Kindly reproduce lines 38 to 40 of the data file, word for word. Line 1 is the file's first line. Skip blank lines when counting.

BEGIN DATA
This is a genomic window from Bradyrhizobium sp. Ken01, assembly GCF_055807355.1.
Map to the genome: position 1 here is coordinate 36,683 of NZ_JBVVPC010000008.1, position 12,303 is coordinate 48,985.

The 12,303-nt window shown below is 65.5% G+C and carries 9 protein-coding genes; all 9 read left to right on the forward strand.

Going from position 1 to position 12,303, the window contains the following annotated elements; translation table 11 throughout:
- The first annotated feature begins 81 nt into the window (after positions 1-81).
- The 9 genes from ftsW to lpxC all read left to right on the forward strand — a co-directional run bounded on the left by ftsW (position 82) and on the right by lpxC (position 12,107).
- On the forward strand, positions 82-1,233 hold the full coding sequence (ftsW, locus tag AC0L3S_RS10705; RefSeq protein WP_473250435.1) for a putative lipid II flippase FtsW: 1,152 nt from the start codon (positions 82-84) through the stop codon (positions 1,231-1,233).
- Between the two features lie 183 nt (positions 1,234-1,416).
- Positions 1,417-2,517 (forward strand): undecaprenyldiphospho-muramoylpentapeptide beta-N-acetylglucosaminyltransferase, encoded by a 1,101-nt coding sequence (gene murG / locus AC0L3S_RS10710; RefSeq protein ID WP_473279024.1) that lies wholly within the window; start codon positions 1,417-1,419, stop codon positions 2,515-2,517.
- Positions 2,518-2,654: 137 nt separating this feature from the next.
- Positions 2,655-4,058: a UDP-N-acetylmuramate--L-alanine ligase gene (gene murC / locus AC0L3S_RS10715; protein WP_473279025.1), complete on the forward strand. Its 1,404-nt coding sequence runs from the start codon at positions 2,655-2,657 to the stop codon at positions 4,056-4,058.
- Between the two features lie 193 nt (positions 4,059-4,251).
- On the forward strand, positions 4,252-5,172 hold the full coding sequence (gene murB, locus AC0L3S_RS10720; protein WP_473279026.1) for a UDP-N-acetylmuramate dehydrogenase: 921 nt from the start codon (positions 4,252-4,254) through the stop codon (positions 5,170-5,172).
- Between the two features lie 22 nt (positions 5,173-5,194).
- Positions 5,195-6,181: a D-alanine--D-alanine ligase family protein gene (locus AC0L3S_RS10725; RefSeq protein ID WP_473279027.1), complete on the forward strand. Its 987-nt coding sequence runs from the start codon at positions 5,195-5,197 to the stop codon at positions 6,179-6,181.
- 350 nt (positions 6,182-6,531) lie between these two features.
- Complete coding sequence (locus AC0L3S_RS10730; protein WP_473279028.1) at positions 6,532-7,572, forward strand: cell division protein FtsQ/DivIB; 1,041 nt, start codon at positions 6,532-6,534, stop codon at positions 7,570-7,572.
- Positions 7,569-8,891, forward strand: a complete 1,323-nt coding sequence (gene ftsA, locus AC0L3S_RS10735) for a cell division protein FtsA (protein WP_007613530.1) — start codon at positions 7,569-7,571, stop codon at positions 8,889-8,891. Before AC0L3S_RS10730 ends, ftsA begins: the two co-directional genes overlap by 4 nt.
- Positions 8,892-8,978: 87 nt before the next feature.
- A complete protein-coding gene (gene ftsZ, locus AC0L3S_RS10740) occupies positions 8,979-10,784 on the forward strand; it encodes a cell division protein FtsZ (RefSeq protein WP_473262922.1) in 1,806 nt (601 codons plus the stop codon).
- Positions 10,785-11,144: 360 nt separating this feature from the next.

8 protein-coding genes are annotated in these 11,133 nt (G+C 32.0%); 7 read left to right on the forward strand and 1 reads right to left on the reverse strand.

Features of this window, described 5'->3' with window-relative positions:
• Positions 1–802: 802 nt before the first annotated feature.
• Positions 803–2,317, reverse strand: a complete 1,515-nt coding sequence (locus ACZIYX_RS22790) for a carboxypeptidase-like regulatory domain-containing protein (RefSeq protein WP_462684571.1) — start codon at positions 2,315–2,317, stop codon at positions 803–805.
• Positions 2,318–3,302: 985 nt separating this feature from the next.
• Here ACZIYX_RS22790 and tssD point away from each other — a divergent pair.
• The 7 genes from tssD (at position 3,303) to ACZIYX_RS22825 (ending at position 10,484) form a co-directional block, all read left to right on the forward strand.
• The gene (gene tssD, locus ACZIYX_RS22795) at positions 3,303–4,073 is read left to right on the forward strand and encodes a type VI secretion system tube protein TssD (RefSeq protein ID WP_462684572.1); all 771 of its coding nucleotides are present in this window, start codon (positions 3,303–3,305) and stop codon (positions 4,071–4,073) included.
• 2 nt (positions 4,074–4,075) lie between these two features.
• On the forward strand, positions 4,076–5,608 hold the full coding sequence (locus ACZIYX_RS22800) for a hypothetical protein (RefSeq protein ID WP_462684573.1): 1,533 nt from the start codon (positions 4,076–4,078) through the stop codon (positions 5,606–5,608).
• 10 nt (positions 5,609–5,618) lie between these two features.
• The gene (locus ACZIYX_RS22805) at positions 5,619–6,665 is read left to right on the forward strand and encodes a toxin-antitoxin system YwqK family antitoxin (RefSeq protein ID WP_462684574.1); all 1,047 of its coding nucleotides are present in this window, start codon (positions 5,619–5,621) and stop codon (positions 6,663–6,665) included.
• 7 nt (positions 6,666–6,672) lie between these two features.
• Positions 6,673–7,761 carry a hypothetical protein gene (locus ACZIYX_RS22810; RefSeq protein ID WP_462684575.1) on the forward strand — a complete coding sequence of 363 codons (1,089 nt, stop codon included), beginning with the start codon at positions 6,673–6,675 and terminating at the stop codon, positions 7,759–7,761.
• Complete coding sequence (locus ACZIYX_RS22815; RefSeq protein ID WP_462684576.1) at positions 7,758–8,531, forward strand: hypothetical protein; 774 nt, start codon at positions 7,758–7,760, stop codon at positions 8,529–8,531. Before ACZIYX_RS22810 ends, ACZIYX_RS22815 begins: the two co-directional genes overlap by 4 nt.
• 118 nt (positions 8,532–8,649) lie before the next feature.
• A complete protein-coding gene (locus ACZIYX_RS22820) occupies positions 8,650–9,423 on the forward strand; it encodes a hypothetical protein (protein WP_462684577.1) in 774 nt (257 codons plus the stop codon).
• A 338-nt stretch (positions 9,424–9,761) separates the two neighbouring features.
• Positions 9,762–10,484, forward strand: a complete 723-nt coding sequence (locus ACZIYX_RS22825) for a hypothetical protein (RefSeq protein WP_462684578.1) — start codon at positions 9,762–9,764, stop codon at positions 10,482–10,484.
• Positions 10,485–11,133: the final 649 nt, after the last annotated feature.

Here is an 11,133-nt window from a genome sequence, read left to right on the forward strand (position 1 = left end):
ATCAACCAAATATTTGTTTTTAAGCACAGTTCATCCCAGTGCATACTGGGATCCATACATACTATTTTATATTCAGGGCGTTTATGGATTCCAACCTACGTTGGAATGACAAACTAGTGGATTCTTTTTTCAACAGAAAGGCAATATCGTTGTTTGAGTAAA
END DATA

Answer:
• A complete protein-coding gene (locus ACZIYX_RS22820) occupies positions 8,650–9,423 on the forward strand; it encodes a hypothetical protein (protein WP_462684577.1) in 774 nt (257 codons plus the stop codon).
• A 338-nt stretch (positions 9,424–9,761) separates the two neighbouring features.
• Positions 9,762–10,484, forward strand: a complete 723-nt coding sequence (locus ACZIYX_RS22825) for a hypothetical protein (RefSeq protein WP_462684578.1) — start codon at positions 9,762–9,764, stop codon at positions 10,482–10,484.